Author Archives: Susan Leung

When Does Chemical Elaboration Induce a Ligand To Change Its Binding Mode?

When Does Chemical Elaboration Induce a Ligand To Change Its Binding Mode?

For my journal club in June, I chose to present a Journal of Medicinal Chemistry article entitled “When Does Chemical Elaboration Induce a Ligand To Change Its Binding Mode?” by Malhotra and Karanicolas. This article uses a large scale collection of ligand pairs to investigate the circumstances in which elaborations of a ligand change the original binding mode.

One of the primary goals in medicinal chemistry is the optimisation of biological activity by chemical elaboration of a hit compound. This hit-to-lead optimisation often assumes that addition of functional groups to a given hit scaffold will not change the original binding mode.

In order to investigate the circumstances in which this assumption holds true and how often it holds true, they built up a large-scale collection of 297 related ligand pairs solved in complex with the same protein partner. Each pair consisted of a larger and smaller ligand; the larger ligand could have arisen from elaboration of the smaller ligand. They found that for 41 out of the 297 pairs (14%), the binding mode changed upon elaboration of the smaller ligand.

They investigated many physicochemical properties of the ligand, the protein-ligand complex and the protein binding pocket. They summarise the statistical significance and predictive power of the investigated properties with the table shown below.

They found that the property with the lowest p-value was the “rmsd after minimisation of the aligned complex” (RMAC). They developed this metric to probe whether the larger ligand could be accommodated in the protein without changing binding mode. They did so by aligning the shared substructure of the larger ligand onto the smaller ligand’s complex and then carrying out an energy minimisation. By monitoring the RMSD difference of the larger ligand relative to the initial pose (RMAC), they can gauge how compatible the larger ligand is with the protein. Larger RMAC values indicate greater incompatibility, hence a greater likelihood for the binding mode to not be preserved.

The authors generated receiver operating characteristic (ROC) plots to compare the predictive power of the properties considered. ROC curves are made by plotting the true positive rate (TPR) against the false positive rate (FPR). A random classifier would yield the dotted line from the bottom left to the top right, shown in the plots below. The best predictors would give a point in the top left corner of the plot. The properties that do well include RMAC, pocket volume, molecular weight, lipophilicity and potency.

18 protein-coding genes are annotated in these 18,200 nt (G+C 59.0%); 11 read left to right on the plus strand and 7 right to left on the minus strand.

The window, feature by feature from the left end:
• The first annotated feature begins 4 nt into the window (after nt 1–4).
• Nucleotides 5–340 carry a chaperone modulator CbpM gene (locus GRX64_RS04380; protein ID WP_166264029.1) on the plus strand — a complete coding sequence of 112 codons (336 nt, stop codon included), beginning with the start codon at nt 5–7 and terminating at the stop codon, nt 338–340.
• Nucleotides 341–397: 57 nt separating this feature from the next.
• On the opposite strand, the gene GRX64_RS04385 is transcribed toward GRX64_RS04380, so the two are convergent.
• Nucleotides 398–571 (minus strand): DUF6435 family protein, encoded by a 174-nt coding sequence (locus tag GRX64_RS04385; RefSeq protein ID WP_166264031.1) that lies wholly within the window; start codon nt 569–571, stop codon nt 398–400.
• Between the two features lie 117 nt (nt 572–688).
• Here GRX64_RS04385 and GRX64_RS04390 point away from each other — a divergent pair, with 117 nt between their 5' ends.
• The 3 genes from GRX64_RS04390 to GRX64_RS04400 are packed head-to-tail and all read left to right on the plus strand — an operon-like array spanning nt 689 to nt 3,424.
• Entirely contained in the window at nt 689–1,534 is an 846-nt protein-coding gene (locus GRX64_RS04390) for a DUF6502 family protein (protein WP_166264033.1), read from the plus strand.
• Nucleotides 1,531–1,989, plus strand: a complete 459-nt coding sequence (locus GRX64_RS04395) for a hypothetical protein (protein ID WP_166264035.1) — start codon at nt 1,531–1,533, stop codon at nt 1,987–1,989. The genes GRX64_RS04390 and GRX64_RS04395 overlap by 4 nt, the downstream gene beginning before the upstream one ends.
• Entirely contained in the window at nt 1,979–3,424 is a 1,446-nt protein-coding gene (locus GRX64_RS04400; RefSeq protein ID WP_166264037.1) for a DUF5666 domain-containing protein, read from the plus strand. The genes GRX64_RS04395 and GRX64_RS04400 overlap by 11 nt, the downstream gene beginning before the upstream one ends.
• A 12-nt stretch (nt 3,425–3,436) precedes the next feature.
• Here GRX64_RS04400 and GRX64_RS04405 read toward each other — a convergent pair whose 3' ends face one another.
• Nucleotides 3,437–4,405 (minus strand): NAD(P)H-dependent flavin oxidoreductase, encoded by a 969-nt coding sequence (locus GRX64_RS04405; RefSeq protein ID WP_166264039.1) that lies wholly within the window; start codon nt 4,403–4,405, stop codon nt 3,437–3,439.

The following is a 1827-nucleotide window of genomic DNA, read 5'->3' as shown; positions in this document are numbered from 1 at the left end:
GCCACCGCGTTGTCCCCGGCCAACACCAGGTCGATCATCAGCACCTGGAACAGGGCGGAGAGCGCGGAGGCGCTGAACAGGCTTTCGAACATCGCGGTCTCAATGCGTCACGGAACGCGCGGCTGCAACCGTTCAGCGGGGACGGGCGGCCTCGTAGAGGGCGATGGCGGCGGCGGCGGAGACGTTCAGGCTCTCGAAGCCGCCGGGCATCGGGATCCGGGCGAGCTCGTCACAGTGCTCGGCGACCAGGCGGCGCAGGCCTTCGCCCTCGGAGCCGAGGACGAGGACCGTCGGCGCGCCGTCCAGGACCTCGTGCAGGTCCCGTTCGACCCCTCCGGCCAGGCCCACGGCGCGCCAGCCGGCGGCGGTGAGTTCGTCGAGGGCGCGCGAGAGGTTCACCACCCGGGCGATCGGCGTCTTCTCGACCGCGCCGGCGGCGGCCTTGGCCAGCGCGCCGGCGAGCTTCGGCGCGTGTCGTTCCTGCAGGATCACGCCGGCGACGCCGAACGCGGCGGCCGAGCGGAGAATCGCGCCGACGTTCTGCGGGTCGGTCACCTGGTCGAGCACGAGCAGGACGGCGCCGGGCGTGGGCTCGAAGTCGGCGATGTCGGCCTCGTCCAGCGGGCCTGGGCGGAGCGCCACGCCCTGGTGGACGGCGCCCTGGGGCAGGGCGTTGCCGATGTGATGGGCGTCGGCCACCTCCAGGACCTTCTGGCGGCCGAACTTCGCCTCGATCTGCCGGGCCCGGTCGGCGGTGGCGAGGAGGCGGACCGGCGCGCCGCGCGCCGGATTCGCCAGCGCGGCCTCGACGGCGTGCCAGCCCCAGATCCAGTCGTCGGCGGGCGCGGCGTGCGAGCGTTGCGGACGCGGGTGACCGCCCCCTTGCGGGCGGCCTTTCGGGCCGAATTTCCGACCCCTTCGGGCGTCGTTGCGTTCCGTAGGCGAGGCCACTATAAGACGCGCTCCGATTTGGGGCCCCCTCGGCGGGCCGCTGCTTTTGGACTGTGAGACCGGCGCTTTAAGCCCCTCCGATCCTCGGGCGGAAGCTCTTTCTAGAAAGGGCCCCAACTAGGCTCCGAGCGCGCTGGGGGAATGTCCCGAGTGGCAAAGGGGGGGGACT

They also combined properties to enhance predictive power and conclude that RMAC and molecular weight together offers good predictivity.Finally, the authors look at the pairs that have low RMAC values (i.e. the elaboration should be compatible with the protein pocket), yet show a change in binding mode. For these cases, a specific substitution may enable formation of a new, stronger interaction or for pseudosymmetric ligands, the alternate pose can mimic many of the interactions of the original pose.

Using RDKit to load ligand SDFs into Pandas DataFrames

If you have downloaded lots of ligand SDF files from the PDB, then a good way of viewing/comparing all their properties would be to load it into a Pandas DataFrame.

RDKit has a very handy function just for this – it’s found under the PandasTool module.

I show an example below within Jupypter-notebook, in which I load in the SDF file, view the table of molecules and perform other RDKit functions to the molecules.

First import the PandasTools module:

from rdkit.Chem import PandasTools

Read in the SDF file:

SDFFile = "./Ligands_noHydrogens_noMissing_59_Instances.sdf"
BRDLigs = PandasTools.LoadSDF(SDFFile)

You can see the whole table by calling the dataframe:

BRDLigs

The ligand properties in the SDF file are stored as columns. You can view what these properties are, and in my case I have loaded 59 ligands each having up to 26 properties:

BRDLigs.info()

It is also very easy to perform other RDKit functions on the dataframe. For instance, I noticed there is no heavy atom column, so I added my own called ‘NumHeavyAtoms’:

BRDLigs['NumHeavyAtoms']=BRDLigs.apply(lambda x: x['ROMol'].GetNumHeavyAtoms(), axis=1)

Here is the column added to the table, alongside columns containing the molecules’ SMILES and RDKit molecule:

BRDLigs[['NumHeavyAtoms','SMILES','ROMol']]